Personal Choice: This is a brilliant IEM, with a tuning that will please almost everyone. It’s vast, dynamic, incredibly musical and expressive. My only minor qualms are the bass tuning, and the slightly lean midrange. I suppose these are the sacrifices made for that enormous stage, the finesse, and the space in the mid range. I would have opted for just a bit more of a linear sub bass presentation to keep the entire IEM’s signature more even, but that’s just me. I do dig the boosted bass, just make the whole bass the same weight and we’re golden in my book. This IEM is definitely not “bright” but it’s not thick and beefy either, leaving me to feel sometimes that it was a bit more clinical than warm, though this has more to do with the Leander mids than anything else. It’s extraordinarily balanced, and lots of fun though. The U12t really is majestic, and for most people this is as far as one needs to go. It is frequently on many “best of” lists, and for the value, this is truly one the best IEMs you can buy. This deserves my highest recommendations if you’re on the fence.
The Nio is 64 Audio’s newest hybrid, using 8 BA drivers and a single DD for the bass. They are only available in universal, and they are 64 Audio’s “cheapest” high end offering. A somewhat sidestepped evolution of the universal only N8 model, they are certainly different and more cohesive sounding to my ears. They are a wonderful set of IEMs, marketed to be more fun than analytical and I can say that they accomplished this perfectly. They don’t have the same grandiose soundstage and clinical detail retrieval, preferring instead to go more intimate and powerful for a super fun listen. Some might compare this to the CA Solaris, and I would agree, though the Nio is more on the linear side, while the Solaris has more irregularities in its tuning.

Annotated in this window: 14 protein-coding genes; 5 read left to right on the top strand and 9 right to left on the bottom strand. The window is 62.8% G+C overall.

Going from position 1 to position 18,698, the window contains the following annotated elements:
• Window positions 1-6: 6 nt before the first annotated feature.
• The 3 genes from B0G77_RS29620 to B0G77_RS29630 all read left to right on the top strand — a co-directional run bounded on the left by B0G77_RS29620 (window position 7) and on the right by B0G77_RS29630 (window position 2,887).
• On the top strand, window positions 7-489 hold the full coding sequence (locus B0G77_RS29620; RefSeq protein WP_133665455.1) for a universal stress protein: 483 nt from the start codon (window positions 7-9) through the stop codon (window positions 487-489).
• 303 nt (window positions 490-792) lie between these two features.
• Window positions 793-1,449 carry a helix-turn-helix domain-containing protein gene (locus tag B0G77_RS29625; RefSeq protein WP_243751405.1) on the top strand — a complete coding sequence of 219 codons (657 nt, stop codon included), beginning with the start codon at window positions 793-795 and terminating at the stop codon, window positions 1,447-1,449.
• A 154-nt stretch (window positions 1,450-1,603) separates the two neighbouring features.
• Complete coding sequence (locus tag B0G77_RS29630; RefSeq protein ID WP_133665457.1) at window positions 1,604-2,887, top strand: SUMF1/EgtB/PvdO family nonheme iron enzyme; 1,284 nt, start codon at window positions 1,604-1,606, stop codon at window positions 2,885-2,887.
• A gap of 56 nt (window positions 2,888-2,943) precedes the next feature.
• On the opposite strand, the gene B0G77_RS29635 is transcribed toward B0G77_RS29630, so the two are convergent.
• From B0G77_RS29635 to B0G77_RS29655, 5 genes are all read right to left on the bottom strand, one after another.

The bass on the Nio is great, like really really great. That dynamic driver has great power and a very organic and vibrant tonality. There is a lot of energy there, without sacrificing layering and dynamics, and it digs deep and hard for a serious dose of low-end thumb. This is a very lifelike and organic bass, with plenty of overtones and realistic tonality. Its tuning is definitely elevated above linear, going more for power, depth and fun. The bass does bleed into the upper bass/lower mids a bit as well, so the entire low end is really powerful, with great texture, but it does sacrifice some clarity and space in the lower mids as a result. It isn’t congested at all though, just a very satisfying, pure and deep bass with loads of kick and slam. For quality I would put it up there as some of the best bass I have heard in an IEM. I did find that after extended listening the tuning was a bit too heavy-handed for me, leading to some fatigue and even a headache along the way, but bass heads and anyone loving great bass with a bit more energy will certainly be very happy here.